In addition, the emerging combo of NFTs and video games is a transformative match, opening new doors for brands to rethink their holistic strategy around gaming, NFTs, and digital assets. Last summer, Axie Infinity became the first NFT-based game to hit $1 billion in all-time trading volume. While there have been some well-reasoned critiques of this type of play-to-earn games and what they mean for the future of work, in addition to backlash from the gaming communities towards proposed NFT integrations, they nevertheless offer a glimpse into a possible future where NFTs and other decentralized financial tools may serve as the economic infrastructure of the metaverse.
Some brands are starting to explore this intriguing intersection as well. To commemorate its 200th anniversary, Louis Vuitton developed a mobile game, Louis: The Game, in which players can collect 30 free NFTs, along with 200 candles, as they follow the brand’s mascot Vivienne on a virtual journey to Paris. Plus, ten NFTs created by Beeple are embedded into the game to further boost its appeal, although players won’t be able to claim them.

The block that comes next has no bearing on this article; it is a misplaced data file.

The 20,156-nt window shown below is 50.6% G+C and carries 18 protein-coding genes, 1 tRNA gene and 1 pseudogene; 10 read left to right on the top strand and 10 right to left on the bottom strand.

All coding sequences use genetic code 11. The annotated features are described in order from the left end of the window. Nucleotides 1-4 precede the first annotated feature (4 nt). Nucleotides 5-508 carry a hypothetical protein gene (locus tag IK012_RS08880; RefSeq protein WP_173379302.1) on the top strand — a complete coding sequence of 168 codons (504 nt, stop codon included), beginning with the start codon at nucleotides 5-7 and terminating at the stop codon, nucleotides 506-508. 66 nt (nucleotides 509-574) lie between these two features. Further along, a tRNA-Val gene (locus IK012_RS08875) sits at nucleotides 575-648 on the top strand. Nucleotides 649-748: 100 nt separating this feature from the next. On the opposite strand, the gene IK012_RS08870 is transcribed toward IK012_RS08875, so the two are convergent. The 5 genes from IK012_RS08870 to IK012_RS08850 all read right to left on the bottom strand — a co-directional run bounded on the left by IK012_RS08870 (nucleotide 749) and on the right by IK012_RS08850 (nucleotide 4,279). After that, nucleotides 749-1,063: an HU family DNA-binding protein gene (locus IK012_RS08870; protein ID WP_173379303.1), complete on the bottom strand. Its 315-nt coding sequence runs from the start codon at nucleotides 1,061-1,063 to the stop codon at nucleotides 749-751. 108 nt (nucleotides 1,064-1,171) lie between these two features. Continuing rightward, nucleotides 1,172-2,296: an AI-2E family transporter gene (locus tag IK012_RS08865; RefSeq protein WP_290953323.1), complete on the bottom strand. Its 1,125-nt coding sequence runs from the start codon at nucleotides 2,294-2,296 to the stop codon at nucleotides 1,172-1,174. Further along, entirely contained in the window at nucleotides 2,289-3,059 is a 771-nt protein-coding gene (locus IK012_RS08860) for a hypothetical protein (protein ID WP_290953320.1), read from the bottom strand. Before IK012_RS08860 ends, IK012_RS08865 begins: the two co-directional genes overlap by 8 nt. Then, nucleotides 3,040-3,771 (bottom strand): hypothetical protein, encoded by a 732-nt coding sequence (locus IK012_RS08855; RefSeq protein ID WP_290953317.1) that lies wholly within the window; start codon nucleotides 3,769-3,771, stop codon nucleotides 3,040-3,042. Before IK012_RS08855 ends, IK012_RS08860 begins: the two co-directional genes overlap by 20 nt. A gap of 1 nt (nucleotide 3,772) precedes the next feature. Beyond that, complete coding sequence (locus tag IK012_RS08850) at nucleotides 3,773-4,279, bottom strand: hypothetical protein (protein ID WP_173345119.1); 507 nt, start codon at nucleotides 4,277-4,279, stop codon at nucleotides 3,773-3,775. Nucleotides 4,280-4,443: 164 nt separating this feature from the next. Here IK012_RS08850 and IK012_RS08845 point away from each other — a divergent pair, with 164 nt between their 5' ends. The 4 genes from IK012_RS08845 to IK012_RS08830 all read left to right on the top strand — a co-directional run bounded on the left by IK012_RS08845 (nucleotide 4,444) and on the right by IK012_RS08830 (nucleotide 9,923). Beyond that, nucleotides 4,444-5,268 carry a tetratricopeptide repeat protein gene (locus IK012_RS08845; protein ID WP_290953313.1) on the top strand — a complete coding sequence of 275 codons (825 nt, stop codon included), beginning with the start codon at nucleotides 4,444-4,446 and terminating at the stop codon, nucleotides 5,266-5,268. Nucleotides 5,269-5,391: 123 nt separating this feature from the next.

Despite these intriguing promises that NFTs and digital goods hold for the metaverse, we’d advise a healthy dose of caution for brands thinking of tapping into this entry point in 2022. The initial frenzy of branded NFTs has died down, so the press value of being an innovative first-mover is now gone. Overall, NFTs and by extension, other web3 technologies, have roughly peaked in their inflated expectations and the resulting backlash is gathering momentum. The aforementioned backlash towards Twitter’s NFT profile pictures is one such example.